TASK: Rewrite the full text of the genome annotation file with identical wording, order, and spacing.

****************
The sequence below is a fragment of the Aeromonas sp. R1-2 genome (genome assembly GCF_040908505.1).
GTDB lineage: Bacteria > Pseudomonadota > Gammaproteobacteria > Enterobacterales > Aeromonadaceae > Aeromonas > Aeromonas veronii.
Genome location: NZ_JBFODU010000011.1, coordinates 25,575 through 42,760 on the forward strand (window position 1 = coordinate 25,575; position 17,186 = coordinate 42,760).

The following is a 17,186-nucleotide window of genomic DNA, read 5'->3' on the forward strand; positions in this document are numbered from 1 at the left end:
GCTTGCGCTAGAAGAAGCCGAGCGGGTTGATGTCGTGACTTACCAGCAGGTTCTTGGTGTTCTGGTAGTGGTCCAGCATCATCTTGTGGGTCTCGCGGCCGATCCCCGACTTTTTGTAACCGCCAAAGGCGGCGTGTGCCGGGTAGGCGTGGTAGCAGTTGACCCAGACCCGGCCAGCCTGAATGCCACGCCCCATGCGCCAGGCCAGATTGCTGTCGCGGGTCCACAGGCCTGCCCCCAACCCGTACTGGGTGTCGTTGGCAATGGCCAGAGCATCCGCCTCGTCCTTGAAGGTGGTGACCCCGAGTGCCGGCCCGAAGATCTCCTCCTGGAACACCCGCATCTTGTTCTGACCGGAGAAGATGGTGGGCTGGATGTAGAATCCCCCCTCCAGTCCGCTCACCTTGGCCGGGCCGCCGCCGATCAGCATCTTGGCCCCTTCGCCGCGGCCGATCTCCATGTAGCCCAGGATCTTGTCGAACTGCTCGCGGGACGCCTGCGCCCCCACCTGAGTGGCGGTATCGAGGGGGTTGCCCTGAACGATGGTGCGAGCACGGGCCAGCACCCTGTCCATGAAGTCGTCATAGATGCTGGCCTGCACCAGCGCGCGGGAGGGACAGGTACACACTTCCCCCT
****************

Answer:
The sequence below is a fragment of the Aeromonas sp. R1-2 genome (genome assembly GCF_040908505.1).
GTDB lineage: Bacteria > Pseudomonadota > Gammaproteobacteria > Enterobacterales > Aeromonadaceae > Aeromonas > Aeromonas veronii.
Genome location: NZ_JBFODU010000011.1, coordinates 25,575 through 42,760 on the forward strand (window position 1 = coordinate 25,575; position 17,186 = coordinate 42,760).

The following is a 17,186-nucleotide window of genomic DNA, read 5'->3' on the forward strand; positions in this document are numbered from 1 at the left end:
GCTTGCGCTAGAAGAAGCCGAGCGGGTTGATGTCGTGACTTACCAGCAGGTTCTTGGTGTTCTGGTAGTGGTCCAGCATCATCTTGTGGGTCTCGCGGCCGATCCCCGACTTTTTGTAACCGCCAAAGGCGGCGTGTGCCGGGTAGGCGTGGTAGCAGTTGACCCAGACCCGGCCAGCCTGAATGCCACGCCCCATGCGCCAGGCCAGATTGCTGTCGCGGGTCCACAGGCCTGCCCCCAACCCGTACTGGGTGTCGTTGGCAATGGCCAGAGCATCCGCCTCGTCCTTGAAGGTGGTGACCCCGAGTGCCGGCCCGAAGATCTCCTCCTGGAACACCCGCATCTTGTTCTGACCGGAGAAGATGGTGGGCTGGATGTAGAATCCCCCCTCCAGTCCGCTCACCTTGGCCGGGCCGCCGCCGATCAGCATCTTGGCCCCTTCGCCGCGGCCGATCTCCATGTAGCCCAGGATCTTGTCGAACTGCTCGCGGGACGCCTGCGCCCCCACCTGAGTGGCGGTATCGAGGGGGTTGCCCTGAACGATGGTGCGAGCACGGGCCAGCACCCTGTCCATGAAGTCGTCATAGATGCTGGCCTGCACCAGCGCGCGGGAGGGACAGGTACACACTTCCCCCT